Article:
by Hans Fallada (Translated by Michael Hofmann) Penguin Modern Classics.
The author of this absorbing novel has created a story about a decent character, Otto Quangel, who with his wife lives in Berlin during the second-world war. Working in a factory and living amongst a people whose private misgivings and criticisms of their political leaders are silenced by fear, Otto, also has a daily horror of the possibility of being reported to the authorities for having a wrong political attitude or for having committed some minor misdeed against the state. Such accusations could well result in arrest and torture or even a death camp. Yet he is prepared to communicate his criticism of the government’s oppression and unjust social policies as well as their military conquests abroad. For the regime in seizing absolute power, have destroyed any vestiges of democracy.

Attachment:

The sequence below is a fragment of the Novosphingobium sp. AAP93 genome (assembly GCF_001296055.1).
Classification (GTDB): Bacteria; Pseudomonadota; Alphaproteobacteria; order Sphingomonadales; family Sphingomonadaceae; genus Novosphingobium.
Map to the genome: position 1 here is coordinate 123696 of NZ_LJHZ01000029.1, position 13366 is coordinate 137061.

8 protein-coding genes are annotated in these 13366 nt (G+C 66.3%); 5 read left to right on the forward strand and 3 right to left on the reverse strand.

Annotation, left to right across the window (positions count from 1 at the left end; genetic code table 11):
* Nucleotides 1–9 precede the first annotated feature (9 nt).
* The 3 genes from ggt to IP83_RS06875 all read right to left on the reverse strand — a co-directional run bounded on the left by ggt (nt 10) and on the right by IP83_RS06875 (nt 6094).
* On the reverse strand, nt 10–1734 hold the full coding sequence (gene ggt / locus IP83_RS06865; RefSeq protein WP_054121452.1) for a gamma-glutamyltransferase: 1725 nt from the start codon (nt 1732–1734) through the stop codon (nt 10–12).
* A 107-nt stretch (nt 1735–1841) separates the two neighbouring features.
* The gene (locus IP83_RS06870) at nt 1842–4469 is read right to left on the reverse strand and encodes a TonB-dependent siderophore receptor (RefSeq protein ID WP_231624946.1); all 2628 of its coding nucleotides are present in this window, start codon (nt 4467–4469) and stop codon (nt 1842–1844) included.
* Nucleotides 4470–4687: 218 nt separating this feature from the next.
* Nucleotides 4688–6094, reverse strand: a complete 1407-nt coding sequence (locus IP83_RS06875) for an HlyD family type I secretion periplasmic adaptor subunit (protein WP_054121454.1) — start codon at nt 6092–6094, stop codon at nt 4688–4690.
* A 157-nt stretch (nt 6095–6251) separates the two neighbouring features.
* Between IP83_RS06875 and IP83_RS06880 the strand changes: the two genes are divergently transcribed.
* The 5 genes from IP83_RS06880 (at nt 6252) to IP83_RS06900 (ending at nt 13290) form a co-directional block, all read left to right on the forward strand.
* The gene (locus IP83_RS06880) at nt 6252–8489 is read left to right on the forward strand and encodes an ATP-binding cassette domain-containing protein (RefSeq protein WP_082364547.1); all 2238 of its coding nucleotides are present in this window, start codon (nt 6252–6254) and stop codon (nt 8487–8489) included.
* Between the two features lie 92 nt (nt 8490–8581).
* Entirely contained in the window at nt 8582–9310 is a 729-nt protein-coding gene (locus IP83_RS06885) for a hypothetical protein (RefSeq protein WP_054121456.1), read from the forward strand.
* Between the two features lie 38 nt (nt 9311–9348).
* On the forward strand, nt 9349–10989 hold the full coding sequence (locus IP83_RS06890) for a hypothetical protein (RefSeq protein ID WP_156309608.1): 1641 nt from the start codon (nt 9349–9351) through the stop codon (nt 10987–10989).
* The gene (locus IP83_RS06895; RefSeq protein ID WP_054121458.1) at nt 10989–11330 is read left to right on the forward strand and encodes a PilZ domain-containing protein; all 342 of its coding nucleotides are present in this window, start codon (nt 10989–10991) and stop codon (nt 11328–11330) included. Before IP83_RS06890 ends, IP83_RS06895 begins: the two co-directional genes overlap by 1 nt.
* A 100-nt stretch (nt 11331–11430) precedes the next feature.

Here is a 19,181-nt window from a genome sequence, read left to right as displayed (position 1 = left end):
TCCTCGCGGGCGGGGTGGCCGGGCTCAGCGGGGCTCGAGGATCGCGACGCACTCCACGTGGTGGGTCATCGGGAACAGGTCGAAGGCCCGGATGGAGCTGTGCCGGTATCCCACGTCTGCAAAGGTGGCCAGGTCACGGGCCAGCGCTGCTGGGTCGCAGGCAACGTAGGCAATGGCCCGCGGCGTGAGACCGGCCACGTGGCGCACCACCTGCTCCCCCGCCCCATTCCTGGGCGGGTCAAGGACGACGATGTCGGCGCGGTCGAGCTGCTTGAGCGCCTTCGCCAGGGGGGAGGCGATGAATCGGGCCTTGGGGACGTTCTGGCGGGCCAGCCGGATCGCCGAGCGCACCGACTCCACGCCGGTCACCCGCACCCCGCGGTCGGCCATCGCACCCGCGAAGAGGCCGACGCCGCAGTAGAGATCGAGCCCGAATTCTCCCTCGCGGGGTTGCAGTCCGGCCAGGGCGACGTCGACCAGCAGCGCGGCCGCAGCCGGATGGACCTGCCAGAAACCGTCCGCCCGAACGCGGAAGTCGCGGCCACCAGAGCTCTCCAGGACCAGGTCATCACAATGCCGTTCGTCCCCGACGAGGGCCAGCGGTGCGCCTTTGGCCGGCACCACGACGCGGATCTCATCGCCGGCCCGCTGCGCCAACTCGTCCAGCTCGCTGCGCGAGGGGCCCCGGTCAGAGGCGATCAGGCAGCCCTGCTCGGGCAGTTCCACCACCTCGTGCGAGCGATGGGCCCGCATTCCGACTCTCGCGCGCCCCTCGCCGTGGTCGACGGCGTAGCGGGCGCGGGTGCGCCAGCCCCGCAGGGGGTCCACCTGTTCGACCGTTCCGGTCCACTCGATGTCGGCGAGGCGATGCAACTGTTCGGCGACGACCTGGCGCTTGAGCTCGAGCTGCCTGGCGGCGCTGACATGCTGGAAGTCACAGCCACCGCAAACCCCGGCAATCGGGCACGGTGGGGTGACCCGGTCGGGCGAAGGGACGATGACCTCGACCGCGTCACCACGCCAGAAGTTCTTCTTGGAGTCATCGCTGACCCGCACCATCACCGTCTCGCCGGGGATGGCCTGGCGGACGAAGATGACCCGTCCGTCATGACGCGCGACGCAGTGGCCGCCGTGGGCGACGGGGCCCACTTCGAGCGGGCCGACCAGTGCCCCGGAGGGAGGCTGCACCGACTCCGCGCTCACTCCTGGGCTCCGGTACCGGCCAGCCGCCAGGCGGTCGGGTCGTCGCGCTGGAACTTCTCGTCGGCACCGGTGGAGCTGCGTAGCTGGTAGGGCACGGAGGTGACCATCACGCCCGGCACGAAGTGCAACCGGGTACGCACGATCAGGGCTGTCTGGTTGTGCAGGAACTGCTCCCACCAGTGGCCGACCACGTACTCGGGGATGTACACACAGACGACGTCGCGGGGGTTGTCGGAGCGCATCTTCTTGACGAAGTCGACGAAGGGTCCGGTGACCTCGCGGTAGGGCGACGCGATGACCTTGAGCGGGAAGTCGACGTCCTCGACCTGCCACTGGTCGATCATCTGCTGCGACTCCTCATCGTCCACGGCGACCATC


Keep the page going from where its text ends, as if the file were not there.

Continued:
I wonder how we would react in similar circumstances? Thank goodness I do not have to face such a test. But many people in the world today who live under dictatorship have to find some way of accommodating themselves to corruption in their society while maintaining their self-respect.